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Screens in the Sanctuary!

It's been a month since we installed our new projection system in the sanctuary. The response has been overwhelmingly positive. Large numbers of people have expressed to me how much they like the system. Our young people absolutely love it. However, a few people who attend the 11:00 service have expressed concerns about the system. Although these folks are definitely the minority opinion, I take their opinion very seriously. Everyone's opinion at LFUMC matters—even when their opinion differs from mine! So I want to take this opportunity to share with you the history, rationale, and plans for our projection ministry.

First, a bit of HISTORY. Our church began talking about projection almost five years ago. Although many on the worship committee and staff wanted to plunge right in, we moved extremely slowly. We continued to discuss the subject for two additional years. Next, we purchased a portable system. Over the next two years, we occasionally used it in our worship services with great response. Finally, about four months ago, the trustees, finance committee, and the entire church council unanimously approved a permanent projection system as part of the "What's Next?" planning process. The decision to place projection in our sanctuary has been a five-year long, thoughtful process, fully approved by all levels of church leadership.

Second, let me explain the RATIONALE behind our projection system. I could list more than a dozen good reasons for using projection in worship. For example, several people have commented that they can now see the words to the songs. They could not read the small print in the hymnal and are delighted that they can now see and sing. We've also noticed that congregational singing is better since people are now looking up while singing rather than looking down. We're also saving money by using projection. Since we don't have to print the words to the 8:30 songs, we can use the same bulletin at both services, saving more than one thousand dollars per year in print and paper costs. However, the primary rationale for using projection is that we live in a visual age. American culture is now a visually orientated culture. Television and computers have changed the way we process information. People now need to hear and see messages to comprehend and retain communication. The church cannot ignore this huge shift in communications. We've moved from a print society to a technological society. To effectively communicate the gospel, we must use the primary medium of our day—which is high-tech. Although we must never change the message of our faith, we must continually change the methods we use to share our faith. Churches that do not use modern methods to communicate the gospel (projection, Web sites, contemporary music, etc.) are steadily declining and will eventually die. Virtually all growing churches use projection. In fact, 62 percent of all American churches now use projection in their worship services. And that number is rapidly growing in spite of occasional conflicts over placing screens in the sanctuary. By the way, it's interesting to note that almost everything we consider "traditional" today—like hymns, hymnbooks, choirs, robes, pianos, organs, and even grape juice for communion—were once new, controversial, and hotly debated. So current debates about modern worship methods like projection and praise choruses are certainly not new in the life of the church.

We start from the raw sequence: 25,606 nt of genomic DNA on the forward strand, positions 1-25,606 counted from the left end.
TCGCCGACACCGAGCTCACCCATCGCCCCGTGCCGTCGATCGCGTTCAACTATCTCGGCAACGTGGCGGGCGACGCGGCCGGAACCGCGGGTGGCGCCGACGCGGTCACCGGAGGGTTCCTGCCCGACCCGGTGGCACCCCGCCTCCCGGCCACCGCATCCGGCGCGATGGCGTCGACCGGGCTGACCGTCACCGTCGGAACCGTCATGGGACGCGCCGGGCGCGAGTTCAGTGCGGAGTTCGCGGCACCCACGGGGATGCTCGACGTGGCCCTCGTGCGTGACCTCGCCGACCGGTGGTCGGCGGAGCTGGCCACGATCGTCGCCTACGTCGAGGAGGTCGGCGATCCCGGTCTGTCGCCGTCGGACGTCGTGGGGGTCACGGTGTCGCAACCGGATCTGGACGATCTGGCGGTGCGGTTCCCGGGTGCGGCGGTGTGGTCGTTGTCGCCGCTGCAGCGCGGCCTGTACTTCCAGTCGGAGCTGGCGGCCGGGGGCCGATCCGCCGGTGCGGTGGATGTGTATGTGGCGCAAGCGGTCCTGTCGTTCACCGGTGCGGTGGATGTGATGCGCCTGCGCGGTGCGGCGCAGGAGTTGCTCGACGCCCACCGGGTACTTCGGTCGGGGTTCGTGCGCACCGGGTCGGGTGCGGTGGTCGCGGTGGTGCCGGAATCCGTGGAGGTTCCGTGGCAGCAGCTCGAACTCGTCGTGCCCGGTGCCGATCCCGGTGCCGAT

Finally, let me share our PLANS for using projection at First Church. In the early service, we will heavily use our new screens. Contemporary worship, to be effective, requires a liberal use of projection. At the late service we will use projection but far less than we do at 8:30. For example, we will project song lyrics at 11:00 for those who struggle to see the hymnal. Of course, if you prefer, you can certainly use the hymnal. We will also use projection on a limited basis to support the sermons visually. For example, we'll project pertinent Scripture verses, listening guides, and other visual aids that support the message. Occasionally, we will project a brief movie clip that helps reinforce the theme. Such use of the visual arts continues a long and noble history of the church using the arts (music, instruments, paintings, sculptures, stained glass, banners, etc.) to support the worship of God. Although I seldom use movie clips, when a poignant scene can support the biblical message, I'll gladly use it in the service of the gospel. In summary, we plan to use projection at 11:00 but not nearly as much as we do at 8:30.

I'm excited about our new projection system, as well as our lighting and sound improvements. I believe they are important tools in the worship of God. Thank you again for your overwhelming affirmation of our new system. If you are one of the few who don't like the new screens, I hope you will tolerate them for the sake of those who are more media orientated. I hope to see you Sunday for the worship of God. It's great to be your pastor!

(Authors Note: A few months after this newsletter article was printed, we began to use projection at the 11:00 service, just as much as we did at the early service, with no controversy. Today the use of projection is a major part of our worship culture. In fact, during recent listening sessions with the congregation, people listed media in worship as one of our strengths. Our senior adults were especially complementary of visual aids in worship. The handful of people who opposed screens now enjoy them with the rest of the congregation.)

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